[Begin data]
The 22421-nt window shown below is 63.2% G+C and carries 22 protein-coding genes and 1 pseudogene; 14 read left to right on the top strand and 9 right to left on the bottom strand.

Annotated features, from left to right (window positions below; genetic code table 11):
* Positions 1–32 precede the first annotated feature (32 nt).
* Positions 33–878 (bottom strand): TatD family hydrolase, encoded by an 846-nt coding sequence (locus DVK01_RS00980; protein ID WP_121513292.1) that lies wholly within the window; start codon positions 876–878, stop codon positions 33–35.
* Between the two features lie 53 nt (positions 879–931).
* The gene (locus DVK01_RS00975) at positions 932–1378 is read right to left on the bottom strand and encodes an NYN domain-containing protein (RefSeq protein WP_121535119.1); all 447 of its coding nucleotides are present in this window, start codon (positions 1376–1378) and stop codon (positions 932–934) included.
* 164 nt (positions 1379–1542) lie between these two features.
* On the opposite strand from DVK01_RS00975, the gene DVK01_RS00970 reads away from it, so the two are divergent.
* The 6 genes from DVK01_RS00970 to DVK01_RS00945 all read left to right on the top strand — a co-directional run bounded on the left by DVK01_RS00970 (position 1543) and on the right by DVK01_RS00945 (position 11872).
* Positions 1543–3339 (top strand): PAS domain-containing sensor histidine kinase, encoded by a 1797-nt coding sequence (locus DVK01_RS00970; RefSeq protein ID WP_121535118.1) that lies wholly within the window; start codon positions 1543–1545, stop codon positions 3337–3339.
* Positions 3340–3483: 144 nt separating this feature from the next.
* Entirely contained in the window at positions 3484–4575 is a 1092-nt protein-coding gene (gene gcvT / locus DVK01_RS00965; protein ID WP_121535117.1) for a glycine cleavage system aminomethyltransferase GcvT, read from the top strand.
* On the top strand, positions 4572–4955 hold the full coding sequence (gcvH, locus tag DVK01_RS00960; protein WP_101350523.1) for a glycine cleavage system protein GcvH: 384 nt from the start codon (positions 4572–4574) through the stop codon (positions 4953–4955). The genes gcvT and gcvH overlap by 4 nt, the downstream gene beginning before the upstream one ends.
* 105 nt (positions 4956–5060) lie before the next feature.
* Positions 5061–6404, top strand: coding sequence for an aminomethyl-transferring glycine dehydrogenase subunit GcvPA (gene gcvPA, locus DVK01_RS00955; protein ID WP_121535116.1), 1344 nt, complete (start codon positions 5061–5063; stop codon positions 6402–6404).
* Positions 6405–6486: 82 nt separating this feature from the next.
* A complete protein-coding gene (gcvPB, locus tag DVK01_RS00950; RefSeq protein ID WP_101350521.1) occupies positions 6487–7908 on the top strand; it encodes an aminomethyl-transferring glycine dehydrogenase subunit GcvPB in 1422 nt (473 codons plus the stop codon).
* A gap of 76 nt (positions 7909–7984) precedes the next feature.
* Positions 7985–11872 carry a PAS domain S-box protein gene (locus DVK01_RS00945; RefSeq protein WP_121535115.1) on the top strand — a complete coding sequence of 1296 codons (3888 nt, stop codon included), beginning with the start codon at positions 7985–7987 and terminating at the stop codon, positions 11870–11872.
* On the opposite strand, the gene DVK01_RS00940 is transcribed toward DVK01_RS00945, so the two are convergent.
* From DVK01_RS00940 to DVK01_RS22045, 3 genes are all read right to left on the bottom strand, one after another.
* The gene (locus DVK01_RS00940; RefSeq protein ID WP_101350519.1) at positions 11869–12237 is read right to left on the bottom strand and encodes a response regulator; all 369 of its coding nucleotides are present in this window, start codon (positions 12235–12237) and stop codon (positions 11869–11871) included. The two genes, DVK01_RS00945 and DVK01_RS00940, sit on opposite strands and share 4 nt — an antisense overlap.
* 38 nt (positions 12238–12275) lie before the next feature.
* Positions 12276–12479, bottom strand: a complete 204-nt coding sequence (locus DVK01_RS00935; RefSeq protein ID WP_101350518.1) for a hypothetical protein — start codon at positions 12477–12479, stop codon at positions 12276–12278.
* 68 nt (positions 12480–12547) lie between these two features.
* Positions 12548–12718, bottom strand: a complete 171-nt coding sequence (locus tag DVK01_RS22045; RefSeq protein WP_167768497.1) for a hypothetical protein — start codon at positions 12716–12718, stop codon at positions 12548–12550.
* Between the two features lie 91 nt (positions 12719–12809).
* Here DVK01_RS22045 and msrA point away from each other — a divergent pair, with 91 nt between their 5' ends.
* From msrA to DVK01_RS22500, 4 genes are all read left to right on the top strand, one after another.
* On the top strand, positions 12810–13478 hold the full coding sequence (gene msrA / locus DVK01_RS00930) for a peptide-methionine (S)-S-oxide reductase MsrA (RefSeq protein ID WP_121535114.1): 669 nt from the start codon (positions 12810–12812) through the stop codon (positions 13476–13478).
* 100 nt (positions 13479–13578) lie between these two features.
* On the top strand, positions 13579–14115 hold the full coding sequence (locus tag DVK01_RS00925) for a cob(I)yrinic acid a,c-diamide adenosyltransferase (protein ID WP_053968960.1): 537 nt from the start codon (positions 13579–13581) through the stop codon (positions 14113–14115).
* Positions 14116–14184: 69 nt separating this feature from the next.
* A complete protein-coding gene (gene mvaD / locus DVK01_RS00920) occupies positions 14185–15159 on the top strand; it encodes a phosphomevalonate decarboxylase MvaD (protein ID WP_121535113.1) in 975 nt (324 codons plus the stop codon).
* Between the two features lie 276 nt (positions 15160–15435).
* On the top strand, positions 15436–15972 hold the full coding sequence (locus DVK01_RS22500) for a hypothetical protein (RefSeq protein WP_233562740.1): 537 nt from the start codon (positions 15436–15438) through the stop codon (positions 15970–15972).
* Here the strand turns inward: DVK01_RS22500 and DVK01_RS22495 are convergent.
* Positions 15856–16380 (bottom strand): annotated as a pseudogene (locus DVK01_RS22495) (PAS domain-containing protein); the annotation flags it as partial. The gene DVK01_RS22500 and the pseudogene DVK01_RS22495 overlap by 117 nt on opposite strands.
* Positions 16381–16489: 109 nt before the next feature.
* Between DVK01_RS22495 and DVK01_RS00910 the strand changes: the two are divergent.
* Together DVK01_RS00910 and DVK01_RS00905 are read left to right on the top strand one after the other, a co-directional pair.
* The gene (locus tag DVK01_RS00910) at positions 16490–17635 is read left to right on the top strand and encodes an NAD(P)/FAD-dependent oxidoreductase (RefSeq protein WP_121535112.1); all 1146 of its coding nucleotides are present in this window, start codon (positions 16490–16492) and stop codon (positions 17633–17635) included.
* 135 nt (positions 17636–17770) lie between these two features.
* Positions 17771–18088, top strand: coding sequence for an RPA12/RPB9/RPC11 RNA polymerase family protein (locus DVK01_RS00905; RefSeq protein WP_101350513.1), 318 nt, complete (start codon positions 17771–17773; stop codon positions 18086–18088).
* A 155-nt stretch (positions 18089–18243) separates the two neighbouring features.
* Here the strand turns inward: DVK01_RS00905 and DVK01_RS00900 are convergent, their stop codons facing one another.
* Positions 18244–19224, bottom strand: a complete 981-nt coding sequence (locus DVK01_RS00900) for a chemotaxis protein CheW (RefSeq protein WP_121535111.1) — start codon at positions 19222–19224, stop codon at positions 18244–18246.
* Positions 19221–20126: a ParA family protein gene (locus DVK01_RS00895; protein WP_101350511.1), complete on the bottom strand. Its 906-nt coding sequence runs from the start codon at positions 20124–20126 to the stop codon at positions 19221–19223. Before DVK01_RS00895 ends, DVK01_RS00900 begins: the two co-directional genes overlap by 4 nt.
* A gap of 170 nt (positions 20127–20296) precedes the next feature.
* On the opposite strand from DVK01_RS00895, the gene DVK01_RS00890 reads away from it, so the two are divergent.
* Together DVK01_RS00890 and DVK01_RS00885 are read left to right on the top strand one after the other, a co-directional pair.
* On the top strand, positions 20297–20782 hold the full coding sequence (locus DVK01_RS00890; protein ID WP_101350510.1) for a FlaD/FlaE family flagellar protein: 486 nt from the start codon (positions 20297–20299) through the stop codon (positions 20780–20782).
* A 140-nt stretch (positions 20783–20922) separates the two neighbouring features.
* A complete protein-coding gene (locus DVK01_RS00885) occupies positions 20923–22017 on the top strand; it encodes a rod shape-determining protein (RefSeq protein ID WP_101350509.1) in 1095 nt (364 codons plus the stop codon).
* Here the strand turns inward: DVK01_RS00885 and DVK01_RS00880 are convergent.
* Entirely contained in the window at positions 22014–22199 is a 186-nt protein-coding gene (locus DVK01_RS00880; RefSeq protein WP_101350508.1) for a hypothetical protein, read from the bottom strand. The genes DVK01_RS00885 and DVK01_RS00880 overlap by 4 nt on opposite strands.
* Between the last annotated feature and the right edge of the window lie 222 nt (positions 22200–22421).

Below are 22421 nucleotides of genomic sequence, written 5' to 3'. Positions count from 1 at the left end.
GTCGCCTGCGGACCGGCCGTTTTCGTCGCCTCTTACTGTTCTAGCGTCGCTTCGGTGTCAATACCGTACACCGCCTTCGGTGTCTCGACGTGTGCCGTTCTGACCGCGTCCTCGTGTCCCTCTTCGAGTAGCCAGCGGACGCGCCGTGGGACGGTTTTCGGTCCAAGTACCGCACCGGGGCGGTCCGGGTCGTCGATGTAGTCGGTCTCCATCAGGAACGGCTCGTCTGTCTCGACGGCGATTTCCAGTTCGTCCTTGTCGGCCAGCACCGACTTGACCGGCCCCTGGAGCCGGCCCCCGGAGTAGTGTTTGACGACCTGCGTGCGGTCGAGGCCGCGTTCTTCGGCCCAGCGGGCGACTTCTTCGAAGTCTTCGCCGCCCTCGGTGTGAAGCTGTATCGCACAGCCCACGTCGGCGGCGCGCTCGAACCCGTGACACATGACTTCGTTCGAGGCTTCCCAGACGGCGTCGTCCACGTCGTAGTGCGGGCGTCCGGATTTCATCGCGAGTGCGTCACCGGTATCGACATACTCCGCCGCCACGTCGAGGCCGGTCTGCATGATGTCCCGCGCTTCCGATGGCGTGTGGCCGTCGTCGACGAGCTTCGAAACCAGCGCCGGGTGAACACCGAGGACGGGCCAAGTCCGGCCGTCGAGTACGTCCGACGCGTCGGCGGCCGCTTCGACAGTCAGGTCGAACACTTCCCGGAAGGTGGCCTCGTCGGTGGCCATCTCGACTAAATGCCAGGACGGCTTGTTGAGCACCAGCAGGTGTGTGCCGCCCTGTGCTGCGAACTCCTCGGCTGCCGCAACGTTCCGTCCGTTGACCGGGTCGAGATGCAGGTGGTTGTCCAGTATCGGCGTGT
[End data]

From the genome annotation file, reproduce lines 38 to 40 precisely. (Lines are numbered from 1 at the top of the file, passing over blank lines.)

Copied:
* Positions 15856–16380 (bottom strand): annotated as a pseudogene (locus DVK01_RS22495) (PAS domain-containing protein); the annotation flags it as partial. The gene DVK01_RS22500 and the pseudogene DVK01_RS22495 overlap by 117 nt on opposite strands.
* Positions 16381–16489: 109 nt before the next feature.
* Between DVK01_RS22495 and DVK01_RS00910 the strand changes: the two are divergent.